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Pension Funds Not Immune to Bear Market

Finances: Government employees' retirement plans have suffered in extended decline, but they have a guaranteed backup: the taxpayers.

September 22, 2002|JANET WILSON | TIMES STAFF WRITER

Gathered over financial statements and chocolate-covered strawberries at a Dana Point resort, trustees of Orange County's employee retirement system heard the bad news. Like many ordinary Americans' 401(k) plans, the county pension fund is losing money for the third straight year, thanks to debilitating stock market declines.

The fund, which has fallen to about $4.3 billion from $4.8 billion in December 2000, will also be making larger payouts as baby boomers who have worked for the county and other local government agencies for decades retire in record numbers.

Declining earnings from a weak stock market are only part of the problem. The nine members of the board--largely unpaid and several of whom have little professional financial training--must also grapple with increasingly generous and complex retirement packages offered to public employees, which this year will total $23 million.

But unlike private investors, the fund--like all public pension funds--and its retirees have a guaranteed backup plan: taxpayers --this year to the tune of $40 million. In other words, when investments lose value, governments must pay the difference. Orange County officials said they will have to make cuts to cover their share of the payment.

Despite the high stakes, most members are taking the long view and believe they will be able to ride out the financial storm. "I'm not worried," said longtime board member Thomas Fox, a county sheriff's sergeant. "I'm not even going to call it losses ....What we're seeing is corrections in the market. That's a natural process, and no, it doesn't concern me."

Indeed, there was little sense of panic at the annual two-day board retreat at the Laguna Cliffs Marriott Resort in Dana Point, which cost an estimated $8,000, complete with dinners at the Harbor Grill restaurant nearby. The board and its staff also chalked up $230,000 in expenses traveling to Europe, the Wharton School of Business in Philadelphia and elsewhere in 2001 as well as hiring an outside management consultant.

Board executives and trustees say the job has few perks, that the trips and training are grueling, and that sitting on the board is a huge responsibility with little financial reward.

The board is a mix of elected police, fire and other public employee representatives sitting alongside members appointed by the county Board of Supervisors. The appointees include retired investment consultants, an anti-tax lobbyist, an estate and wills attorney, and the Orange County and Tustin treasurers. Appointed members are paid $100 per meeting; elected members earn nothing.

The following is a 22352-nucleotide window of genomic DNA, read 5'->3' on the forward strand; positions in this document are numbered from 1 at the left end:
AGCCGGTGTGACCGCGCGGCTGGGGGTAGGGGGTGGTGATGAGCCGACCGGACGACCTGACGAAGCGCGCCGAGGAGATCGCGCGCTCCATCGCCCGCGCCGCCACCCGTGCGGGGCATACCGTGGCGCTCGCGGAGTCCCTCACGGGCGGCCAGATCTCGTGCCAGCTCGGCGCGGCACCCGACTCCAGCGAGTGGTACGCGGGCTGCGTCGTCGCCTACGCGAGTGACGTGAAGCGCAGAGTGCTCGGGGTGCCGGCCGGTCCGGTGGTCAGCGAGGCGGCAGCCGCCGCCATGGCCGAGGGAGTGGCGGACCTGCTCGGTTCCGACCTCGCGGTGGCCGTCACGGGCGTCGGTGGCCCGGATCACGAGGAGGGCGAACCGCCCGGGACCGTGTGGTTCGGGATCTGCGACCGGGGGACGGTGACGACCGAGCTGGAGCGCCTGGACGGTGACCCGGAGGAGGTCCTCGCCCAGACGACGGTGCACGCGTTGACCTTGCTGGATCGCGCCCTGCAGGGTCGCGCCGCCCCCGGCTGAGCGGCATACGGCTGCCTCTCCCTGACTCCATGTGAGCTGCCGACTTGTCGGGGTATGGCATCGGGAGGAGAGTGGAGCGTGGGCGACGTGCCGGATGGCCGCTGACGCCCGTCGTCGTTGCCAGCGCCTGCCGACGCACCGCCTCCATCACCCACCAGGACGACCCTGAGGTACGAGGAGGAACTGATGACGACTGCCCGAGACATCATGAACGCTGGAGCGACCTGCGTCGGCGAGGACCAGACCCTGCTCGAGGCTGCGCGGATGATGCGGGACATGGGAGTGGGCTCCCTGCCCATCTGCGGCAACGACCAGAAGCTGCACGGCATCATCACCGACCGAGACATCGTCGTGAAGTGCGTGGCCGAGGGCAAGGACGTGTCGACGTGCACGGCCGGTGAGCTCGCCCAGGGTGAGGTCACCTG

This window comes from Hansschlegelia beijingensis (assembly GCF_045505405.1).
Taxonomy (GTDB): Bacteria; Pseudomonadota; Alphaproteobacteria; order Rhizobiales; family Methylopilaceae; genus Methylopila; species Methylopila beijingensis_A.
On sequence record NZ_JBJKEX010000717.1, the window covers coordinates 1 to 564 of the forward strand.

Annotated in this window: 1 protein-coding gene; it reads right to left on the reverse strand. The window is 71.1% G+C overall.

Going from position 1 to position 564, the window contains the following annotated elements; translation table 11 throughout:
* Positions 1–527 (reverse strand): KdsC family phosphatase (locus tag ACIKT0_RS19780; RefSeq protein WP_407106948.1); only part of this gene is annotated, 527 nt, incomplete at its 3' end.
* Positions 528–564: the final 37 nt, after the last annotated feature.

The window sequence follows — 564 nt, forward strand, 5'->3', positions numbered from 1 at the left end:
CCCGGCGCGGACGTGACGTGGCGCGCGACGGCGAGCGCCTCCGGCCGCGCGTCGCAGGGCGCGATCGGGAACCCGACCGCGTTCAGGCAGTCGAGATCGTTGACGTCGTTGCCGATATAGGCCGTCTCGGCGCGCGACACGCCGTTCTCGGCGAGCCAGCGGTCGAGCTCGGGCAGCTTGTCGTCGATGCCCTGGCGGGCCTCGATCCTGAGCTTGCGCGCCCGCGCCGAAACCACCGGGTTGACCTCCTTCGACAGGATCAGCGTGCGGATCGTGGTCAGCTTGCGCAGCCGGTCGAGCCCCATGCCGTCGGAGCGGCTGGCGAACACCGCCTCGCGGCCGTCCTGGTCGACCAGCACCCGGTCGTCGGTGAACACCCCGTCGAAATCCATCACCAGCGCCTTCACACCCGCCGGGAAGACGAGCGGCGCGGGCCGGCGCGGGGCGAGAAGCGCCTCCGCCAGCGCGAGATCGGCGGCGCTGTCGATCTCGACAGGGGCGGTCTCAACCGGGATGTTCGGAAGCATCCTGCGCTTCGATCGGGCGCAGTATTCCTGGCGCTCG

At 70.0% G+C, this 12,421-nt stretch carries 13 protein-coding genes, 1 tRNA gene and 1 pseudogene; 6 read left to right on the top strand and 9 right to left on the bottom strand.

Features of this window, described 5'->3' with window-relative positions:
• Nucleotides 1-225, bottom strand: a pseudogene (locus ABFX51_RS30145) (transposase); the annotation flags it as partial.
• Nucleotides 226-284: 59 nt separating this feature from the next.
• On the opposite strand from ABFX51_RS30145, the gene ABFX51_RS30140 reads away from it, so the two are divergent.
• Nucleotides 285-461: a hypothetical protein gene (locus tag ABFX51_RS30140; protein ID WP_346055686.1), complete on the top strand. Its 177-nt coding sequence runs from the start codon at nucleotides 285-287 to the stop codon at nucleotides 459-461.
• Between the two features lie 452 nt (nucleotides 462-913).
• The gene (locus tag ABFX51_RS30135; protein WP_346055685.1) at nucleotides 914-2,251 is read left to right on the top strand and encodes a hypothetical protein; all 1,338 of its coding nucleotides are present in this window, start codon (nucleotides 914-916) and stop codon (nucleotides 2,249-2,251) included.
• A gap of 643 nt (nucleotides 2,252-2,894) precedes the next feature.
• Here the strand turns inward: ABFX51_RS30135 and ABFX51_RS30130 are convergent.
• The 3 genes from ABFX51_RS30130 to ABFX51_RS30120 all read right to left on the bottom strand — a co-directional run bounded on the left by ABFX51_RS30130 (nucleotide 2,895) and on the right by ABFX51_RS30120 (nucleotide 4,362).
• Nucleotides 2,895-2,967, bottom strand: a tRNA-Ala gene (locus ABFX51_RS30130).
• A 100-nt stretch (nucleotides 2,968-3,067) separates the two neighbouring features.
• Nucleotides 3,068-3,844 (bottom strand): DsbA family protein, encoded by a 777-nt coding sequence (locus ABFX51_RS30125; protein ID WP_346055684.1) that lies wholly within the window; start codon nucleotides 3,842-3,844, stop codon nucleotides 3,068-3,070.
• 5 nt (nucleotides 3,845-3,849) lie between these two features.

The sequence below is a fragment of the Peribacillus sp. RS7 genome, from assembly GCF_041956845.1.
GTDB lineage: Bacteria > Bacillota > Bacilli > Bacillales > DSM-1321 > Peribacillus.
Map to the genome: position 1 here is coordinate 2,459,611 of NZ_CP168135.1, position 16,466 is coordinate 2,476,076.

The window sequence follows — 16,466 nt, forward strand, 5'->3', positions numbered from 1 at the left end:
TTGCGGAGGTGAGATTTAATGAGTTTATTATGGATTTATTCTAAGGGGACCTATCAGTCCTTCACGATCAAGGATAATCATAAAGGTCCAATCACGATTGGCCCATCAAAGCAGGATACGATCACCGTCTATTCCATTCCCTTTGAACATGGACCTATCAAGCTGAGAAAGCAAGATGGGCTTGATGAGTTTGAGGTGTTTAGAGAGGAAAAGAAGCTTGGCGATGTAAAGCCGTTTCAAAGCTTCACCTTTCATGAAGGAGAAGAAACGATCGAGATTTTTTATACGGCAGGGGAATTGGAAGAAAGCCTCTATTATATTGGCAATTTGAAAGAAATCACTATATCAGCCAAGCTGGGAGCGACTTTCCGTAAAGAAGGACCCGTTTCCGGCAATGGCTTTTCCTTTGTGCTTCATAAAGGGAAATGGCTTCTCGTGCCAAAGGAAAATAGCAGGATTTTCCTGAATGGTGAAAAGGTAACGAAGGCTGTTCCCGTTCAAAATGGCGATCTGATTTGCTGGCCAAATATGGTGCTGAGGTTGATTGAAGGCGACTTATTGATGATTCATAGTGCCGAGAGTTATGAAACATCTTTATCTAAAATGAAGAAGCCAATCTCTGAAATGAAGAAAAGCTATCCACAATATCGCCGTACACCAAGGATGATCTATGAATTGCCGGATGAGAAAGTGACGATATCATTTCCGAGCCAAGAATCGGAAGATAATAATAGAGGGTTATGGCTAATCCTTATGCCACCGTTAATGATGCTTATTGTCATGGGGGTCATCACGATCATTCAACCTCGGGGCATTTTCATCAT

While most hold down full-time jobs, they must also carry the enormous responsibility of handling a $4-billion-plus fund designed to provide income for 8,200 current and 22,000 future retirees.

"I absolutely do not know why I ever consented to do this, because it is so much work, so much unpaid work," said Sharon Neebe, an accountant in the county treasurer's office who was elected to represent county employees. "It is a horrendous amount of responsibility."

Chief Executive Keith Bozarth added: "Frankly I don't understand why anybody would want to be a trustee."

Bozarth, a longtime professional pension fund manager hired by the Orange County fund about a year ago, agreed that despite recent losses, the fund is in good shape.

"This is a good news story," said Bozarth, who points out that while formerly highflying private 401(k)s have collapsed in value, pension funds are chugging along steadily. Even a historic third straight year of declines in stock market earnings doesn't perturb him.

Bozarth said the Orange County retirement system, one of 20 of its kind in the state, has invested more conservatively than many. As a result, he said, it has a far lower rate of losses.

For instance, the California Public Employees Retirement System, the nation's largest public pension fund, suffered a nearly 6% decline in value last year--almost twice what the Orange County fund lost--because of investments in Enron and other stocks that have nose-dived.

Past board members and chief administrators have come under fire for overspending on trips abroad and other perks, but Bozarth says the excesses of the past have been eliminated. But he said "especially in a down year" financially, it is important for board members, who are often laypeople, to keep traveling, networking and educating themselves.

Although Los Angeles County's retirement system operates under the same state code, the County Employers Retirement Law of 1937, as the Orange County fund, the organizations differ in composition and size, said Bill Lynes of the Los Angeles County chief administrative office.

A single nine-member board administers the Orange County fund, while Los Angeles County's is run by two nine-member boards. One administers the program and the other makes investment decisions.

On each of the Los Angeles County boards, four members are elected by employees and retirees, and four are appointed by the county board of supervisors, with the county treasurer serving as the ninth member.

The Los Angeles County pension fund is several times the size of Orange County's. As of June 30, the Los Angeles county system's investments were valued at $25.9 billion, Lynes said. That figure is down from $31.6 billion in June 2000.

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Times staff writer Daren Briscoe contributed to this report.

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